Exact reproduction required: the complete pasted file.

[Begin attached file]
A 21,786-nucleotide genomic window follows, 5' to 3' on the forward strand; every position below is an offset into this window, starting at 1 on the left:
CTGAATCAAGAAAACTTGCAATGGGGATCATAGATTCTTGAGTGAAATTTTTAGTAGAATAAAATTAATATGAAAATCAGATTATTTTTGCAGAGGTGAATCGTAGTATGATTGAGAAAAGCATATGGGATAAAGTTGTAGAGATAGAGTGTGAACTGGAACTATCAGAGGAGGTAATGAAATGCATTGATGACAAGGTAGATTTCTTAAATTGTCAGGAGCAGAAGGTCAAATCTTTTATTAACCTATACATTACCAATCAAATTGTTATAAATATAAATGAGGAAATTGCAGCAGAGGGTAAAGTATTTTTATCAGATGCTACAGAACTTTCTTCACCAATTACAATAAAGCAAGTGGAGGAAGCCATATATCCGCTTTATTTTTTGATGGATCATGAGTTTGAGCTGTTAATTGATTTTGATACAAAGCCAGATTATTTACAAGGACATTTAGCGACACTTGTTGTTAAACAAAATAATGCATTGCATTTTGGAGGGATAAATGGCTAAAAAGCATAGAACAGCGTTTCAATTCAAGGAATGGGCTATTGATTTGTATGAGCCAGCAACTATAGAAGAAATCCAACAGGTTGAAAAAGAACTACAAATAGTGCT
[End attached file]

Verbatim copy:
A 21,786-nucleotide genomic window follows, 5' to 3' on the forward strand; every position below is an offset into this window, starting at 1 on the left:
CTGAATCAAGAAAACTTGCAATGGGGATCATAGATTCTTGAGTGAAATTTTTAGTAGAATAAAATTAATATGAAAATCAGATTATTTTTGCAGAGGTGAATCGTAGTATGATTGAGAAAAGCATATGGGATAAAGTTGTAGAGATAGAGTGTGAACTGGAACTATCAGAGGAGGTAATGAAATGCATTGATGACAAGGTAGATTTCTTAAATTGTCAGGAGCAGAAGGTCAAATCTTTTATTAACCTATACATTACCAATCAAATTGTTATAAATATAAATGAGGAAATTGCAGCAGAGGGTAAAGTATTTTTATCAGATGCTACAGAACTTTCTTCACCAATTACAATAAAGCAAGTGGAGGAAGCCATATATCCGCTTTATTTTTTGATGGATCATGAGTTTGAGCTGTTAATTGATTTTGATACAAAGCCAGATTATTTACAAGGACATTTAGCGACACTTGTTGTTAAACAAAATAATGCATTGCATTTTGGAGGGATAAATGGCTAAAAAGCATAGAACAGCGTTTCAATTCAAGGAATGGGCTATTGATTTGTATGAGCCAGCAACTATAGAAGAAATCCAACAGGTTGAAAAAGAACTACAAATAGTGCT